The Office for National Statistics have this month (May 2017) just published another edition of the research generated by The Social Capital Project.
The ONS research key indicators of social capital to measure our societal constructs, begin by defining social capital as ‘…the connections and collective attitudes between people that result in a well-functioning and close-knit society‘.
Social captal, the ONS argues, is a useful indicator of ‘…positively functioning well-being, economic growth and sustainability‘.
(We like the framing concept. A better composite measure of human well-being, despite its overt press for economic growth. Better still than measures of ‘human capital’. Prof. Peter Fleming of the Cass Business School has, ahead of his new book The Death of Homo Economicus, written a comdemnatory article of this latter movement in the US journal aeon. Explore it further here…).
This new ONS Social Capital report builds upon a 2016 version, ‘Measuring national well-being: An analysis of social capital in the UK‘ .
The original twenty five key indicators have been modified slightly in this new edition, although the report intent and key analysis remains the same.
See the full ONS report here (.pdf).
The main findings:
1. The most recent data show a largely positive picture of social capital in the UK over the longer-term with over half of the indicators showing improvement over a period of 3 years; a majority of indicators showed improvement or no overall change over the shorter-term 1 year assessment.
2. Most adults in the UK have at least one close friend, rising from 95% in 2011 to 2012 to 97% in 2014 to 2015. However, there has been a fall in the proportion of people saying they have someone to rely on a lot in case of a serious problem; this figure fell from 86% in 2010 to 2011 to 84% in 2013 to 2014.
3. Over two-thirds of UK adults (68%) report stopping and talking to their neighbours in 2014 to 2015.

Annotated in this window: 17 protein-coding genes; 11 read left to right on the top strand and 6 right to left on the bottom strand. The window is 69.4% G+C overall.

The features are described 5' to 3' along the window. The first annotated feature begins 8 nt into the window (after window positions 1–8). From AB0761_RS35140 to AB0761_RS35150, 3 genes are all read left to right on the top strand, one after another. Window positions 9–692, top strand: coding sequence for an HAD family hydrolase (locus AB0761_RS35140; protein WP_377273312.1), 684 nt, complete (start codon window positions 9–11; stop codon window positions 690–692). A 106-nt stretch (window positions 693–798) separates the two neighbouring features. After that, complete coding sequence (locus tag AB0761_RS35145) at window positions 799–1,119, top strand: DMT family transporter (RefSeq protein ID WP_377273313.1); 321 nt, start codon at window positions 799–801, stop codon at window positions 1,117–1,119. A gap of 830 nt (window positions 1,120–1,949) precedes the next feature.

4. More people are engaging in unpaid volunteering; in 2010 to 2011 the figure was 17% compared with 19% in 2014 to 2015.
What we find interesting in a time where the surface layer of community would, taking a ‘tabloidest’ view perhaps, be comprised of dissent, emnity and huge inequality – there appears to be, in the human interactions referenced, a solidarity and an acceptance of the ‘the other’ that media headlines would deny.
The data presented indicates that this local solidarity is not shaded interpretation or government spin.
The broadly rising ‘close friendship’ indicator may be that in times of community erosion or flex, then people will talk to each other more, seeking a compassionate connection in the face of adverse societal perceptions.
That we now have less people to rely on in emergencies or difficulty may be an indicator as to the qualitative depth of those interactions. We are less likely, perhaps, to seek aid and succour from those whose political opinions, or economic empowerment, we now know radically differs from our own.
The indicator on neighbourliness, whilst good in itself, is a pointer to a shallower qualitative social encounter perhaps? (Not least further affected by the ‘Brexit’ referendum perhaps?